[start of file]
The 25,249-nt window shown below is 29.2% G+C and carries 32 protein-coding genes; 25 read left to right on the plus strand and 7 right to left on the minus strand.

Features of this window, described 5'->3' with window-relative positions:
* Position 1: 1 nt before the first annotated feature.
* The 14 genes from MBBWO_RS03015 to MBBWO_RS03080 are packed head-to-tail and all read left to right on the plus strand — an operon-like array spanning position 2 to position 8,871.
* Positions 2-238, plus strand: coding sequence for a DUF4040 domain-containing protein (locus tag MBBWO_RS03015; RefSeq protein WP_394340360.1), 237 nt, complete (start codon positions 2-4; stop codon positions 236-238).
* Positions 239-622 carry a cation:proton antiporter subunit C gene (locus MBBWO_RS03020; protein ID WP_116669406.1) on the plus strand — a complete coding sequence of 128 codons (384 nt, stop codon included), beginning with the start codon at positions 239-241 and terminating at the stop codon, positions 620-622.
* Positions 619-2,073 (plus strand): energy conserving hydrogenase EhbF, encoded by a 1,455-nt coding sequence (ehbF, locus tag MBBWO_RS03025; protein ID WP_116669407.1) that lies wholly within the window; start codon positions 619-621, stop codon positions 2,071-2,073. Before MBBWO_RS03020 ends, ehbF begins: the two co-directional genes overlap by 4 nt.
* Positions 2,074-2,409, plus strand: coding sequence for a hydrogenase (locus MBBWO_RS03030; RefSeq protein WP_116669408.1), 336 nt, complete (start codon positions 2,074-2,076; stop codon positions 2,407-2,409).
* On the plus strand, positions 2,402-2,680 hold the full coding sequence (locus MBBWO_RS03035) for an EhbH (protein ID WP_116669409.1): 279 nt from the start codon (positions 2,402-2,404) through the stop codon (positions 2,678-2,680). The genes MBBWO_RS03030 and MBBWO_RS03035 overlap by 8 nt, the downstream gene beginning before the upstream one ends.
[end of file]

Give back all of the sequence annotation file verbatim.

The 25,249-nt window shown below is 29.2% G+C and carries 32 protein-coding genes; 25 read left to right on the plus strand and 7 right to left on the minus strand.

Features of this window, described 5'->3' with window-relative positions:
* Position 1: 1 nt before the first annotated feature.
* The 14 genes from MBBWO_RS03015 to MBBWO_RS03080 are packed head-to-tail and all read left to right on the plus strand — an operon-like array spanning position 2 to position 8,871.
* Positions 2-238, plus strand: coding sequence for a DUF4040 domain-containing protein (locus tag MBBWO_RS03015; RefSeq protein WP_394340360.1), 237 nt, complete (start codon positions 2-4; stop codon positions 236-238).
* Positions 239-622 carry a cation:proton antiporter subunit C gene (locus MBBWO_RS03020; protein ID WP_116669406.1) on the plus strand — a complete coding sequence of 128 codons (384 nt, stop codon included), beginning with the start codon at positions 239-241 and terminating at the stop codon, positions 620-622.
* Positions 619-2,073 (plus strand): energy conserving hydrogenase EhbF, encoded by a 1,455-nt coding sequence (ehbF, locus tag MBBWO_RS03025; protein ID WP_116669407.1) that lies wholly within the window; start codon positions 619-621, stop codon positions 2,071-2,073. Before MBBWO_RS03020 ends, ehbF begins: the two co-directional genes overlap by 4 nt.
* Positions 2,074-2,409, plus strand: coding sequence for a hydrogenase (locus MBBWO_RS03030; RefSeq protein WP_116669408.1), 336 nt, complete (start codon positions 2,074-2,076; stop codon positions 2,407-2,409).
* On the plus strand, positions 2,402-2,680 hold the full coding sequence (locus MBBWO_RS03035) for an EhbH (protein ID WP_116669409.1): 279 nt from the start codon (positions 2,402-2,404) through the stop codon (positions 2,678-2,680). The genes MBBWO_RS03030 and MBBWO_RS03035 overlap by 8 nt, the downstream gene beginning before the upstream one ends.